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Cross sectional area of a trapezoidal open channel, red highlights wetted perimeter
Change of wetted perimeter (blue) of trapezoidal canal as a function of angle ψ.

The wetted perimeter is the perimeter of the cross sectional area that is "wet".[1] The term wetted perimeter is common in civil engineering, environmental engineering, hydrology, geomorphology, and heat transfer applications; it is associated with the hydraulic diameter or hydraulic radius. Engineers commonly cite the cross sectional area of a river.

The wetted perimeter can be defined mathematically as

where li is the length of each surface in contact with the aqueous body.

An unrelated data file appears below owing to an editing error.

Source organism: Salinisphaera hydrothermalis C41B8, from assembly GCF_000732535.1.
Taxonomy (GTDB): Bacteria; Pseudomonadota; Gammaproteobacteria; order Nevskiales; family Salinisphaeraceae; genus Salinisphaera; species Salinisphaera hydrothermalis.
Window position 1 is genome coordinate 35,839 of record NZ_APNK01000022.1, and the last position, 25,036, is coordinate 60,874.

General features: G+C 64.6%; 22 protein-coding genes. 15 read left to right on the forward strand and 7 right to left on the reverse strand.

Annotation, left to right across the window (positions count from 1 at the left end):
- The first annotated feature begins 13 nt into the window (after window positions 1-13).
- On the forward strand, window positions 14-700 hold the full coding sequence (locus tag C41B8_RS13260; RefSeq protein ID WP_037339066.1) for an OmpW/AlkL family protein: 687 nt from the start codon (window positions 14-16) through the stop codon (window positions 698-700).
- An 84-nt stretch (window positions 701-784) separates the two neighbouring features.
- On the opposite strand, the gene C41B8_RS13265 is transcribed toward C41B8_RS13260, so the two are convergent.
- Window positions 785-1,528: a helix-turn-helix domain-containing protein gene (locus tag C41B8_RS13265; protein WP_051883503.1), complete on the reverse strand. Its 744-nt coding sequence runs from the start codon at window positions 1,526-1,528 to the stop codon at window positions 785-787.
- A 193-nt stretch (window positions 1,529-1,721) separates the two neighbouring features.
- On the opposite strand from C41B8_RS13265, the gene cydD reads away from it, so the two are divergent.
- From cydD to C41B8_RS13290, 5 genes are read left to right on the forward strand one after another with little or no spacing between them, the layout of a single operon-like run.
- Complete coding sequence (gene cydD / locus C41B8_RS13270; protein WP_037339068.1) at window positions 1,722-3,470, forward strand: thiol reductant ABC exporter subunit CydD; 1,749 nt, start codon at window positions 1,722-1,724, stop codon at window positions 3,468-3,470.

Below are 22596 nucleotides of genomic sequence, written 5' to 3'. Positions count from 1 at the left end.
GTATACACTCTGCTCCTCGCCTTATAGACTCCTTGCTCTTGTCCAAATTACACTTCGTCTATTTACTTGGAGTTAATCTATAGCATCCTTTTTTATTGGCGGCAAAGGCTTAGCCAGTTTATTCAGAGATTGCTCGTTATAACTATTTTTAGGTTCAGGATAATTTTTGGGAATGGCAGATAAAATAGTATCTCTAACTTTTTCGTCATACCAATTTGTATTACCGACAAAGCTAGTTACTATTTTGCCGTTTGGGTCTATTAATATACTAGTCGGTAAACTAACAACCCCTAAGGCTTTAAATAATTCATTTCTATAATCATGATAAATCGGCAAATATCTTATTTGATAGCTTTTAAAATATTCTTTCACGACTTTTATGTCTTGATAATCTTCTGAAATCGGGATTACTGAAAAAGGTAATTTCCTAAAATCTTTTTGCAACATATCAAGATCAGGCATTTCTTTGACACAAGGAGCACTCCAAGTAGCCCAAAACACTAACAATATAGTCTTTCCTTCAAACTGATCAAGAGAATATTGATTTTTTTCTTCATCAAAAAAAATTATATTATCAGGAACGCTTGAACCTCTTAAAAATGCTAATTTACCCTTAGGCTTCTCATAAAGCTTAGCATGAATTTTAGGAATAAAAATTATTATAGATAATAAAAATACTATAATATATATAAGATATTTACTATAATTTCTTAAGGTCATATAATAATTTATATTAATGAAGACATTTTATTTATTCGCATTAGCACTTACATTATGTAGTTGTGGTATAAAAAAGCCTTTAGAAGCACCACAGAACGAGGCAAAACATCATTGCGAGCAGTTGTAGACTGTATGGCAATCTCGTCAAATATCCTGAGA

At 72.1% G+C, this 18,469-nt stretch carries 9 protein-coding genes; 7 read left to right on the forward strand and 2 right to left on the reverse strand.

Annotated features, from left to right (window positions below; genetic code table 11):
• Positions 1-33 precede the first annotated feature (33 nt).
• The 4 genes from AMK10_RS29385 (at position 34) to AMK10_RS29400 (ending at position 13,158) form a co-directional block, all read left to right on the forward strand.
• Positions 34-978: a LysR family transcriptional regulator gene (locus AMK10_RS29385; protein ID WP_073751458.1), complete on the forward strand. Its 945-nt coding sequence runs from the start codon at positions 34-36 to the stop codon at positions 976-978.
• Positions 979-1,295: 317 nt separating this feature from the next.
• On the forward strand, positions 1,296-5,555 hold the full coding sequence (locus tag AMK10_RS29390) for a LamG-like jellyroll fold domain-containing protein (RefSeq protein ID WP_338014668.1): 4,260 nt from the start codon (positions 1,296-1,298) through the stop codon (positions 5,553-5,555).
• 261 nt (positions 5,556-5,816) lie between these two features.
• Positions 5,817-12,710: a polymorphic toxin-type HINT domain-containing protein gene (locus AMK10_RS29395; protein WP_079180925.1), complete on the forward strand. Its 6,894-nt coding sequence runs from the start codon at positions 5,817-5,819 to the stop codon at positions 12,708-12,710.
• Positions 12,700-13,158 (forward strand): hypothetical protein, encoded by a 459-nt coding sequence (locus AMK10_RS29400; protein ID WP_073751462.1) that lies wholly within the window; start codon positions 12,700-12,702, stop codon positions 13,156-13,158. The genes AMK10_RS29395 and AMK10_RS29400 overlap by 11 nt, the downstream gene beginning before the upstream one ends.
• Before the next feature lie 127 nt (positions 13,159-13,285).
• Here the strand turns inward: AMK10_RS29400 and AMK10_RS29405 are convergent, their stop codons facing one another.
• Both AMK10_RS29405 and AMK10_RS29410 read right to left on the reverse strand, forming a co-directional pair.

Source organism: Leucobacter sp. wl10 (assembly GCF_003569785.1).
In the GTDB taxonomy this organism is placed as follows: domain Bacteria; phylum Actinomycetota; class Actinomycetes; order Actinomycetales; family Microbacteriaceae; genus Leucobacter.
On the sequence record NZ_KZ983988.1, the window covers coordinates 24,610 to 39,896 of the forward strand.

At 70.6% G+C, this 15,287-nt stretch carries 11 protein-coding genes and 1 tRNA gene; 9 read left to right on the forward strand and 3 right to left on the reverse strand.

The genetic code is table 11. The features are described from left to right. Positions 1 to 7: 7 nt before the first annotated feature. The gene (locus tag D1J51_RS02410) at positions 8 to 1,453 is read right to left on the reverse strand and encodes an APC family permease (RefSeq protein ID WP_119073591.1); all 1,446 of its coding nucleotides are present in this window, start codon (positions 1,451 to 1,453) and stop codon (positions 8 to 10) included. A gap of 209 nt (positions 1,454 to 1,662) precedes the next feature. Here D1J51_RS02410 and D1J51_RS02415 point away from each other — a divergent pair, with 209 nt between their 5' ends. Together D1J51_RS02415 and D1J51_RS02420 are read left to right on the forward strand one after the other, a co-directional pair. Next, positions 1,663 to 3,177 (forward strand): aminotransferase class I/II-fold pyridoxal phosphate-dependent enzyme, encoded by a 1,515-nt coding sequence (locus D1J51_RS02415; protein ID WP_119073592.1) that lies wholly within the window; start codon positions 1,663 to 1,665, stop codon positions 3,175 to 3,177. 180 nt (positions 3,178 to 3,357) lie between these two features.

In open channel flow, the wetted perimeter is defined as the surface of the channel bottom and sides in direct contact with the aqueous body. Friction losses typically increase with an increasing wetted perimeter, resulting in a decrease in heat.[1] In a practical experiment, one is able to measure the wetted perimeter with a tape measure weighted down to the river bed to get a more accurate measurement.

When a channel is much wider than it is deep, the wetted perimeter approximates the channel width.[1]

See alsoEdit


  1. ^ a b c Knighton, David (1998). Fluvial forms and processes: a new perspective (2nd ed.). Arnold Hodder Headline.